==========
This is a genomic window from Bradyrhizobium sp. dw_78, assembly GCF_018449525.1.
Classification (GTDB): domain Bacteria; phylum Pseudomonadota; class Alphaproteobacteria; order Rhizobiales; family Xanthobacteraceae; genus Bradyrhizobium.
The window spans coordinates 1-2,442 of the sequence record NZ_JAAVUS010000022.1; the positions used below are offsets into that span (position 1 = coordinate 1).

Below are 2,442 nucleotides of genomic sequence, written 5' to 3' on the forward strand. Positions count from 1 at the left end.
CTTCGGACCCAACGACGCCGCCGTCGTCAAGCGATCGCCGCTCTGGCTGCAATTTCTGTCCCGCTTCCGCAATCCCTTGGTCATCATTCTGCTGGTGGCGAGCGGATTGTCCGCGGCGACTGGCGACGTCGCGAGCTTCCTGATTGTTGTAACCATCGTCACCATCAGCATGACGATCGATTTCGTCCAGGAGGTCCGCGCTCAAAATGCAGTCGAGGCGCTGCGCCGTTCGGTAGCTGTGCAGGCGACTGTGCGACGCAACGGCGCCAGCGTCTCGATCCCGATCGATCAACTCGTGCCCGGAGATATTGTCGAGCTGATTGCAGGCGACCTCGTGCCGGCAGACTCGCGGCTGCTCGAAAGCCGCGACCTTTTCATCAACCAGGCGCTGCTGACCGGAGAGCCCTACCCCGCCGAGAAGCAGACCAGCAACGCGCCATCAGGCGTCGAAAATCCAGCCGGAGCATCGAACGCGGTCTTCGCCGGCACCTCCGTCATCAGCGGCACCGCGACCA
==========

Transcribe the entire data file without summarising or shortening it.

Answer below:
This is a genomic window from Bradyrhizobium sp. dw_78, assembly GCF_018449525.1.
Classification (GTDB): domain Bacteria; phylum Pseudomonadota; class Alphaproteobacteria; order Rhizobiales; family Xanthobacteraceae; genus Bradyrhizobium.
The window spans coordinates 1-2,442 of the sequence record NZ_JAAVUS010000022.1; the positions used below are offsets into that span (position 1 = coordinate 1).

Below are 2,442 nucleotides of genomic sequence, written 5' to 3' on the forward strand. Positions count from 1 at the left end.
CTTCGGACCCAACGACGCCGCCGTCGTCAAGCGATCGCCGCTCTGGCTGCAATTTCTGTCCCGCTTCCGCAATCCCTTGGTCATCATTCTGCTGGTGGCGAGCGGATTGTCCGCGGCGACTGGCGACGTCGCGAGCTTCCTGATTGTTGTAACCATCGTCACCATCAGCATGACGATCGATTTCGTCCAGGAGGTCCGCGCTCAAAATGCAGTCGAGGCGCTGCGCCGTTCGGTAGCTGTGCAGGCGACTGTGCGACGCAACGGCGCCAGCGTCTCGATCCCGATCGATCAACTCGTGCCCGGAGATATTGTCGAGCTGATTGCAGGCGACCTCGTGCCGGCAGACTCGCGGCTGCTCGAAAGCCGCGACCTTTTCATCAACCAGGCGCTGCTGACCGGAGAGCCCTACCCCGCCGAGAAGCAGACCAGCAACGCGCCATCAGGCGTCGAAAATCCAGCCGGAGCATCGAACGCGGTCTTCGCCGGCACCTCCGTCATCAGCGGCACCGCGACCA